Write a short biographical sketch. Create a description. Write a scene that brings out the typical characteristics. Write an – not to be used – event from their life. Write the other characters in the same way.
Motives must be so serious and compelling that they correspond to the risks the characters take and the difficulties they cause themselves and others. Mundane motives are not credible.

The subject of a story is different from what the story is about on the surface.

Spatial description is location, but also ambiance, atmosphere, etc. ” ” is not only a characterization of place but also a characterization of the characters.

• Do not go into too much detail –

Time is reflected in, for example, transportation, work, clothing, leisure activities, etc.

The beginning of a story should generate interest/curiosity in the above in about 500 words.

A story can be told from different perspectives, from different narrative points of view:

anonymous narrative point of view: first-person outside the action – first-person/minor – character first-person/protagonist.

objective recording viewpoint: when what everyone can see is shown, and the narrative point of view does not add personal coloring or commentary.

omniscient viewpoint: from a standpoint that can be inside or outside the characters, the narrator knows everything (including the future).

personal viewpoint: told only from what the protagonist thinks, feels, perceives, etc. the view of the action from a person (who cannot see into the future). Provides clear identification.

Multiple viewpoints: Perspective shifts from one first-person narrator to another, but it is not omniscient.

Changing viewpoints: Is a beginner’s mistake.
Mixed viewpoint: Omniscient viewpoint and personal perspective can be used interchangeably.

Only the third person makes the gender clear; for others, this must be made clear in another way.

Be consistent in the use of grammatical tense.
Natural time is something that can hardly apply to stories (an hour doesn’t last sixty minutes).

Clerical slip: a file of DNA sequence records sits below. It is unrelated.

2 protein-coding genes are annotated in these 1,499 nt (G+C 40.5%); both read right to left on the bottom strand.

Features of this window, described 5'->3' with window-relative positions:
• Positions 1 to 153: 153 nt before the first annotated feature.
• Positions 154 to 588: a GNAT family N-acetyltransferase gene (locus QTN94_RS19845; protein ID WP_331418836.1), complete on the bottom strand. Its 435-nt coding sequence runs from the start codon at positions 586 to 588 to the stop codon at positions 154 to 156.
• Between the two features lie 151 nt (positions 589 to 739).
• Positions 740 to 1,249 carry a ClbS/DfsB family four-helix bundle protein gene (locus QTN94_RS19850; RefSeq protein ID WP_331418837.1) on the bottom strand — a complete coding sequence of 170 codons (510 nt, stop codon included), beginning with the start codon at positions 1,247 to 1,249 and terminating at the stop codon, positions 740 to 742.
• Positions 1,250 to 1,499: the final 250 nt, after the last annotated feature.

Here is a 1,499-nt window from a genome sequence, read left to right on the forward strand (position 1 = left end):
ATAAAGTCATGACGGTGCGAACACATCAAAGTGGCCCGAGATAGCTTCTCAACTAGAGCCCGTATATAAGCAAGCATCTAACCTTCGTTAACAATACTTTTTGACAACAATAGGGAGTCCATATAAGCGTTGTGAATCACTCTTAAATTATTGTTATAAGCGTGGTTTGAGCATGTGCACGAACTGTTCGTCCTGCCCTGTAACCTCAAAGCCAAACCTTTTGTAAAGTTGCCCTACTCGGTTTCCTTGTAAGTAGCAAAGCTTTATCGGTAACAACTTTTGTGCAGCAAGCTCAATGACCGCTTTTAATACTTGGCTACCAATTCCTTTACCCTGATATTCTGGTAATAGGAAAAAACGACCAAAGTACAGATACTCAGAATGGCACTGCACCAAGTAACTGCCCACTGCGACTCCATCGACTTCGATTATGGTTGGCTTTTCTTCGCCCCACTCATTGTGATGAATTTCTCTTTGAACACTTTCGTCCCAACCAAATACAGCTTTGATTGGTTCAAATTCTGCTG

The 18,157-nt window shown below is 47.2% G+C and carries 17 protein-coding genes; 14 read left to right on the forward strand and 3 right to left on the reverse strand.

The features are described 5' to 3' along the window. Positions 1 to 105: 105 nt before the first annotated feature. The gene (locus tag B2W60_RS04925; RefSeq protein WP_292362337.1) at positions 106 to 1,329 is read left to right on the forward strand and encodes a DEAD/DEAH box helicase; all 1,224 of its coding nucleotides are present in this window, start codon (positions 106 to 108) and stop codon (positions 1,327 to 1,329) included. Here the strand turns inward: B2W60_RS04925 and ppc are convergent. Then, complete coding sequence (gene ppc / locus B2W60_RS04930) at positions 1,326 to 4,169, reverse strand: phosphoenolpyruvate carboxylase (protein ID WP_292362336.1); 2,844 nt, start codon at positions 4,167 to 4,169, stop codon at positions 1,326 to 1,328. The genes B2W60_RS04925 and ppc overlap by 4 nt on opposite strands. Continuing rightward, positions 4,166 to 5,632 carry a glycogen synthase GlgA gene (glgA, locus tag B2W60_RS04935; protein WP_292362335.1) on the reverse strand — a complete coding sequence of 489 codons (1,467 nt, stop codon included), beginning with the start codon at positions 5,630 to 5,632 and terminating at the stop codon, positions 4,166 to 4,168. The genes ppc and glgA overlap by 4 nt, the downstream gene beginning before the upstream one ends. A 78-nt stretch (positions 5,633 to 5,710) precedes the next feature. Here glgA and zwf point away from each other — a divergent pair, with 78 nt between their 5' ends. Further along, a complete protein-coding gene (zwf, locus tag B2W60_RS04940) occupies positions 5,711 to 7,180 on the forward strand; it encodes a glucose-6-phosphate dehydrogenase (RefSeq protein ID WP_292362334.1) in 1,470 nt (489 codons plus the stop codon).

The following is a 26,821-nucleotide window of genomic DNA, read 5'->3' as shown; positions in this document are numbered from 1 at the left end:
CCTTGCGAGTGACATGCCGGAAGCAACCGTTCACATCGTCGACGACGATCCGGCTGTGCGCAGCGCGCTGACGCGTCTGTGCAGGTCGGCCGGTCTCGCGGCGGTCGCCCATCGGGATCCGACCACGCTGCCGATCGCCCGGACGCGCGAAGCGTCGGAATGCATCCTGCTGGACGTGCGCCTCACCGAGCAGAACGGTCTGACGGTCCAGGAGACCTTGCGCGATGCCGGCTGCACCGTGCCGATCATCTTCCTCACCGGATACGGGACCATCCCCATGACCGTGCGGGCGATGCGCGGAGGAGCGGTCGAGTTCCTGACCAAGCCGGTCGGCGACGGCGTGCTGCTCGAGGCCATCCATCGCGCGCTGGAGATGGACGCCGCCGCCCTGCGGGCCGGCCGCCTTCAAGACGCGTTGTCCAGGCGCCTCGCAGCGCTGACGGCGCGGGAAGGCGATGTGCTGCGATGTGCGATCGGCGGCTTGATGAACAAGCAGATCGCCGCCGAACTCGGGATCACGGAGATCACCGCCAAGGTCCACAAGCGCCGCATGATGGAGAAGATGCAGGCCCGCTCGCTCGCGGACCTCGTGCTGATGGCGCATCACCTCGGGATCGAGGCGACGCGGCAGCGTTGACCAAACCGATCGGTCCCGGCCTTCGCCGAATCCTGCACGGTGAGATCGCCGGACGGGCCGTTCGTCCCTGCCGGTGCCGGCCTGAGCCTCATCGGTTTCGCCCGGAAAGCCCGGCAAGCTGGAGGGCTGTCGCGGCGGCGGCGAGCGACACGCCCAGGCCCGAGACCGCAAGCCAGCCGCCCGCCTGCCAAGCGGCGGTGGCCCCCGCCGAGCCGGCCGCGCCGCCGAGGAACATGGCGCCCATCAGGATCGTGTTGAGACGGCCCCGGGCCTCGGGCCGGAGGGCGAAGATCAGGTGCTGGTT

by: -using the fact that you are the authority during ’the performance’. -presenting yourself or your protagonist as a compelling personality. -giving the audience something to focus on. -keeping attention, including tone.

Being captivating means knowing a lot about your subject because only then can you satisfy the curiosity you have aroused.

Teach information, provide detailed information, but not too much because not everything that is true is necessarily interesting, especially not in repetition.

A story must have a focus/central focal point that repeatedly attracts and captivates attention.

Conciseness (something different from tone) is desired by the editor and reader, a matter of consultation and systems. Stories cannot be dragged out endlessly.

The value of surprise in a story cannot be overestimated. Surprises are highly desirable!

Find out what your most effective persona (narrative mask) is.
The tone makes the work specific to the writer.

Style is the visible trace of the craftsman in solving his problems. (variation, melody, coherence, precision, efficiency, clarity).
Narrative dialogue should resemble real dialogue, from which redundant hesitations, repetitions, and misspeaking have been removed. Do not mention who says what too often; it is irritating. Applies to thoughts as well.Do not write in dialect, especially not phonetically.


If you are stuck, look for possibilities to eliminate characters, shorten episodes, or create new connections.

The ending is THE place to make clear to the reader what you really want to convey (theme).

Leave the story for a few days once it’s done before revising it for tension, credibility, structure, etc.

The manuscript is usually submitted with a left margin of 4 to 5 cm and a right margin of 1 to 2 cm, with a line spacing of 2. Italicize sections of text. Copy.

3 things to avoid: -writing about what others are interested in. -imitation. -writing about characters who are not interested in themselves.
Briefly, if asked, when necessary.


is something everyone does according to their own rules.